The hospital-based case-control design enhances the response rates in studies that require the collection of biological samples from all of the participants. There are simple, established criteria for selecting controls so as to estimate the effect of a single factor without bias, but the analogous requirements for assessing an interaction are less clear. We derive these conditions by calculating the potential bias from selecting controls who were admitted for treatment of diseases related to either or both of the exposures of interest, designated as a gene variant (G) and an environmental agent (E). There is no bias in the estimate of the effect of E when G is associated with the control condition, whether causally or because of confounding. There is no bias in estimating multiplicative interaction between G and E for the disease of interest when there is no multiplicative G-E interaction for the control disease, even when the control condition is caused by G or E; if a mixture of several control diseases are used, however, the absence of G-E interaction in each individual disease does not ensure a lack of overall bias when controls are pooled. Hospital control designs are much less robust for assessing additive interaction. We conclude that the ideal control disease in a hospital-based study of gene-environment interaction is not caused by either G or E and that choosing controls from several conditions to act as a combined control group is a useful strategy. This formulation extends to the general problem of distortion of joint effects from selection biases or confounding.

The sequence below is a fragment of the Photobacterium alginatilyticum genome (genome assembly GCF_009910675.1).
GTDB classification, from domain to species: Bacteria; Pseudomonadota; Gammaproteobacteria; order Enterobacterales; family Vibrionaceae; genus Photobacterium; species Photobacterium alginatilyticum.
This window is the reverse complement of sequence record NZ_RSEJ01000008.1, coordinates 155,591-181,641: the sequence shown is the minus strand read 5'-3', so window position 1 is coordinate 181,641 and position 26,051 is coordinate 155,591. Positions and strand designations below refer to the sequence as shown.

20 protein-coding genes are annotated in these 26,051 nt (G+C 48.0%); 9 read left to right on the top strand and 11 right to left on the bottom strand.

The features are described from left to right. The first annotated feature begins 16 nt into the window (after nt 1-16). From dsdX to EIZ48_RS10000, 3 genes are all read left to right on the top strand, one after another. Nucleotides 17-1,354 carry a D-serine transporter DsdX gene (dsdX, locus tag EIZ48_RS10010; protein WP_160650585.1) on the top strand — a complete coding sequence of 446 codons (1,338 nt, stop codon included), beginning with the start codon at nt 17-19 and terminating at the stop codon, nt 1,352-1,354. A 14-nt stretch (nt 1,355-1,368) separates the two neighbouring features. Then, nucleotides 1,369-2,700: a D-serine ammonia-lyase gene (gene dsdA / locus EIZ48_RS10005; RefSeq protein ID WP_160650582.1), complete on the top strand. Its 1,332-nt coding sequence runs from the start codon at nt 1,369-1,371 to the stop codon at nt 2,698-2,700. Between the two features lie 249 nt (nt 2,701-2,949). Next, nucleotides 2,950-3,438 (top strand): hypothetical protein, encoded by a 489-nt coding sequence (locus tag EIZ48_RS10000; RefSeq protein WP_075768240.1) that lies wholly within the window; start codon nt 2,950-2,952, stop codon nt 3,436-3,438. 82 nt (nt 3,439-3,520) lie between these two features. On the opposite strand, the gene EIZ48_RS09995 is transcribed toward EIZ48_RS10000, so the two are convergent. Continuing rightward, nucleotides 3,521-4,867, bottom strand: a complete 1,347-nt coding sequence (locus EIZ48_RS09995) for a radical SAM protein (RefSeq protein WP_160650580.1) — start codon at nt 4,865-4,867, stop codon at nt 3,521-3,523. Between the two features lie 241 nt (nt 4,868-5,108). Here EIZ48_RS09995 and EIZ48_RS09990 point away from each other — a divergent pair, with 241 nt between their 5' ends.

|Original language||English (US)|
|Number of pages||5|
|Journal||Cancer Epidemiology Biomarkers and Prevention|
|State||Published - Sep 1 2002|
ASJC Scopus subject areas